HomeVestors is a Texas company that sells franchises to investors who flip properties.  They advertise using the slogan “WE BUY UGLY HOUSES,” and have numerous registered trademarks that utilize the phrase “UGLY HOUSES” or the like.  HomeVestors has filed a large number of trademark suits across the country, and on Friday filed a pair of suits against Massachusetts-based businesses that buy, renovate and resell distressed homes, namely Mass Property Solutions and The Mandrell Company.  The accusations are that these companies use the phrase “We Buy Ugly Houses” or confusingly similar marks on their websites and social media posts in metatags or source code to direct traffic to their websites, all without a license.  It appears that HomeVestors intends to deny non-franchisees the ability to use the words “ugly houses” in any fashion, including as a descriptive term for a non-attractive property; the uses complained of include “Do you buy only ‘ugly houses’?” in a FAQ section or “All Houses, Short Sales, Ugly Houses & All Cash” in source code.  It will be interesting to see how far HomeVestors can push the scope of their trademarks, should any of these cases move forward.  In the meanwhile, HomeVestors seeks actual and treble damages, injunctive relief, and a finding that the cases are exceptional and warrant an award of attorneys’ fees.

Egenera, Inc. v. Cisco Systems, Inc. (16-cv-11613).

Judge Stearns denied Egenera’s motion to strike Cisco Systems’ invalidity expert report.  Cisco’s expert had opined on a prior art Catalyst System found at UNC, of which the expert had personal knowledge; Egenera sought to have his opinion striken because Cisco had not disclosed the expert as a fact witness and had not disclosed the UNC system in its contentions.  Judge Stearns found that the UNC system was merely an exemplar of the Cisco Catalyst System, which had properly been disclosed.  He also noted that Egeneral still has the opportunity to depose the expert, meaning that even if he was not properly identified as a fact witness, there was no prejudice to Egenera.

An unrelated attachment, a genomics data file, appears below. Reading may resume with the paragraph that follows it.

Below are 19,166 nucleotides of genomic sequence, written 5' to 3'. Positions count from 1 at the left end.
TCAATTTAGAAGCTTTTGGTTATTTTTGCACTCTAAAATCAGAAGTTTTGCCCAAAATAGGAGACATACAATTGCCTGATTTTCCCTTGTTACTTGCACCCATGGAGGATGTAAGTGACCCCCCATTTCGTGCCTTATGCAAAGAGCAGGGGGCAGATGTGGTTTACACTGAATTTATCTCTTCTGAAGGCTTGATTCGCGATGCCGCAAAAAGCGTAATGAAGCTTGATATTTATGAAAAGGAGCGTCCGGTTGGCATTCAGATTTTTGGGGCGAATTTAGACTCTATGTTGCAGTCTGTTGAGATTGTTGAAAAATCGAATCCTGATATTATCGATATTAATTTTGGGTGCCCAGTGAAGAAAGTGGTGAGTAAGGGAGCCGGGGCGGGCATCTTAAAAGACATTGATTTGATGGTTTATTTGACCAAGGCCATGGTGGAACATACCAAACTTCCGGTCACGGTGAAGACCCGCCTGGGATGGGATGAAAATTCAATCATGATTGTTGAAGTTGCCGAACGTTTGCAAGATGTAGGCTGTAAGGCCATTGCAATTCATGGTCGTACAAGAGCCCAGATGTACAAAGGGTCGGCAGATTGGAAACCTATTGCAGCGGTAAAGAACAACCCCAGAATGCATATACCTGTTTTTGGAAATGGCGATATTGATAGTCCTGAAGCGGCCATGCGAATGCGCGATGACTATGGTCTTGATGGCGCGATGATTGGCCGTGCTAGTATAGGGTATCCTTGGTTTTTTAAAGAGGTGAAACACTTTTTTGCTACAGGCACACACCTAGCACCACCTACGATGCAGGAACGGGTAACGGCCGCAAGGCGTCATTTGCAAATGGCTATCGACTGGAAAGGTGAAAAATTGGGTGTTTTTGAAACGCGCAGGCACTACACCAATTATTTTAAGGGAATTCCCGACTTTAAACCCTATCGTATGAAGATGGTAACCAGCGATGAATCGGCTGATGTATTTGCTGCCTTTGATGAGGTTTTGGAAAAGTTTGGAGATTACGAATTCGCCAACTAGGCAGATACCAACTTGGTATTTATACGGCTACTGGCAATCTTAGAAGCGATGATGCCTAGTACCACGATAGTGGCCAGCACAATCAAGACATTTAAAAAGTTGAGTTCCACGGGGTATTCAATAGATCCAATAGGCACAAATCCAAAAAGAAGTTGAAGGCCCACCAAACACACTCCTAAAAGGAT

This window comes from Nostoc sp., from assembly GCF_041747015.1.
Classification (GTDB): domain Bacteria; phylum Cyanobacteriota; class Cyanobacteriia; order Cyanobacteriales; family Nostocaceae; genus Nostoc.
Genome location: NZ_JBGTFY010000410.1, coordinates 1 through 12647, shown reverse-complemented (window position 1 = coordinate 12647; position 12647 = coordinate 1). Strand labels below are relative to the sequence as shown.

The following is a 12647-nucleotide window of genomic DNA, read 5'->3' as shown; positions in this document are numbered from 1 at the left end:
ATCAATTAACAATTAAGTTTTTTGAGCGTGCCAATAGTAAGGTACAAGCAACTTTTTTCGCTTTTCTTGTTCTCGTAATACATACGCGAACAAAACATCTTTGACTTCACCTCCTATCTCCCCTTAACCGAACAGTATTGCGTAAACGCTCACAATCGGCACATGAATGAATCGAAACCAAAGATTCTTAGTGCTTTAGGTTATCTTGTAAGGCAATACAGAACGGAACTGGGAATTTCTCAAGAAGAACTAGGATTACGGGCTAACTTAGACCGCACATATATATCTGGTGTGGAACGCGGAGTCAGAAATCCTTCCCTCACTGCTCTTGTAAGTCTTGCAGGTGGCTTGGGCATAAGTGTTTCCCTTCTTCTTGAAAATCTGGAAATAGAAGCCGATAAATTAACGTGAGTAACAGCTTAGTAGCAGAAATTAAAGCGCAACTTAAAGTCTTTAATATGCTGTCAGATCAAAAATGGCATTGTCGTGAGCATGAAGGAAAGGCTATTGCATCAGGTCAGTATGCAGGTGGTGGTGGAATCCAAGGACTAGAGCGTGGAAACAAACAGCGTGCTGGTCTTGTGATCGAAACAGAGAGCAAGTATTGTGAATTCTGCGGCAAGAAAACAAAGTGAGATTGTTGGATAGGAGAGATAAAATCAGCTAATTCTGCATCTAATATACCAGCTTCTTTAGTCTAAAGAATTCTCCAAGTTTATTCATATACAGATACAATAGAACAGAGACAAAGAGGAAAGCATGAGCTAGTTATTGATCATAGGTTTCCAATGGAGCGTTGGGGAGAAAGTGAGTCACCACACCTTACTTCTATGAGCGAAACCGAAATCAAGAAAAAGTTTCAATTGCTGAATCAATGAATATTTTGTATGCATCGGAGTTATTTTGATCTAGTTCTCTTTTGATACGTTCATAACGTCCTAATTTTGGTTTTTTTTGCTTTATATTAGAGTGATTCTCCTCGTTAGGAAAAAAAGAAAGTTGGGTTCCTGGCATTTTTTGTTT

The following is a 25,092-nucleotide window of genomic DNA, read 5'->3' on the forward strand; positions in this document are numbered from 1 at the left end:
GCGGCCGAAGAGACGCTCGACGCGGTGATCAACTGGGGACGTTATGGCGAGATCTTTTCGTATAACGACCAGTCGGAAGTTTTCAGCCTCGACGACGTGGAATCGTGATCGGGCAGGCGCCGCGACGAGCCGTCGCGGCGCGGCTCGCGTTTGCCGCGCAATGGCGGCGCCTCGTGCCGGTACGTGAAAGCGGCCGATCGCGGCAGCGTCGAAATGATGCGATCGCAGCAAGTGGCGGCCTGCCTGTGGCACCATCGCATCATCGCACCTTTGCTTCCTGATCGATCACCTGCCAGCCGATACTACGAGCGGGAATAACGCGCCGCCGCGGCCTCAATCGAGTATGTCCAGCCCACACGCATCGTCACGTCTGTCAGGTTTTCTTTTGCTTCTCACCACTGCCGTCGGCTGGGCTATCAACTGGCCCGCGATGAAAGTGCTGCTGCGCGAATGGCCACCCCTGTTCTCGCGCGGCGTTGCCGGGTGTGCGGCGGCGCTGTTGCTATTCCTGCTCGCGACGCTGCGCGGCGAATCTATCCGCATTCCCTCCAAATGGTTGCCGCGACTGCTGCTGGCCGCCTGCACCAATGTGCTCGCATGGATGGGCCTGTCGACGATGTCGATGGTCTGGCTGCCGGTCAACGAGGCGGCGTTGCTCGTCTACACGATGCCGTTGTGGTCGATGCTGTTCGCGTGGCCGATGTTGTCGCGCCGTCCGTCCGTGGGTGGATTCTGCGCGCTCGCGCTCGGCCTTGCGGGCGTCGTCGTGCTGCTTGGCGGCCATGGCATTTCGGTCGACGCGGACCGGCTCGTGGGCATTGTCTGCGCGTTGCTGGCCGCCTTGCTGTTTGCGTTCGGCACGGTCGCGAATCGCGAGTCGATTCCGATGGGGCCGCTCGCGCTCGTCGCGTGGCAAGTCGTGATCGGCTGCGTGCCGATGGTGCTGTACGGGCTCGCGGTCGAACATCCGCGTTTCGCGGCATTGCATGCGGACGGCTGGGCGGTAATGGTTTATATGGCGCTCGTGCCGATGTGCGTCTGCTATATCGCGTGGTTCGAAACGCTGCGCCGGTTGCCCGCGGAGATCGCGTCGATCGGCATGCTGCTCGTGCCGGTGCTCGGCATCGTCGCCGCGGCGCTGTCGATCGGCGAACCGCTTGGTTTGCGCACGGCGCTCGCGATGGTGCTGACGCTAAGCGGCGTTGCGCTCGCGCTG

Wild v. Wrightson Services, Inc. et al. (18-cv-11186).

Biologist Alexander Wild, who is the Curator of Entomology at the University of Texas at Austin, takes surprisingly beautiful photographs of insects.  His works, some of which can be seen on his website, have appeared in the New York Times, Washington Post, National Geographic, and elsewhere.  Mr. Wild discovered that one of his photos, depicting a German cockroach, was being used on a website run by Wrightson Services, a pest control service in Grafton Massachusetts that operates under the name Bug Bully Pest Control.  Wild claims to have contacted Bug Bully on several occasions about its use of the photo, but the photo was not removed, triggering the suit.  Wild claims direct, contributory and vicarious copyright infringement.  The case is assigned to Magistrate Judge Hennessy in the Worcester division.

TheBrain Technologies LP v. OriginLab Corporation (18-cv-11169).

In a case before Judge Casper, TheBrain Technologies accuses OriginLab of willful infringement of U.S. Patent No. 6,166,736.  The patent, which issued on December 26, 2000, claims a graphical user interface that allows for multiple windows and increased ease in accessing multiple windows on a single display (which was apparently not so common when the priority application was filed in 1997).  OriginLab sells software applications for scientific graphing and data analysis that are said to read on claims 1-4 of the ‘736 patent, and are accused of direct, contributory, and induced infringement.  The allegations of willfulness are based on correspondence to OriginLab in October 2015 laying out which products infringed and providing claim charts in support.  While the complaint seeks injunctive relief, the patent will expire on August 21, 2018 , leaving virtually no likelihood that the court will reach a decision on an injunction prior to expiration.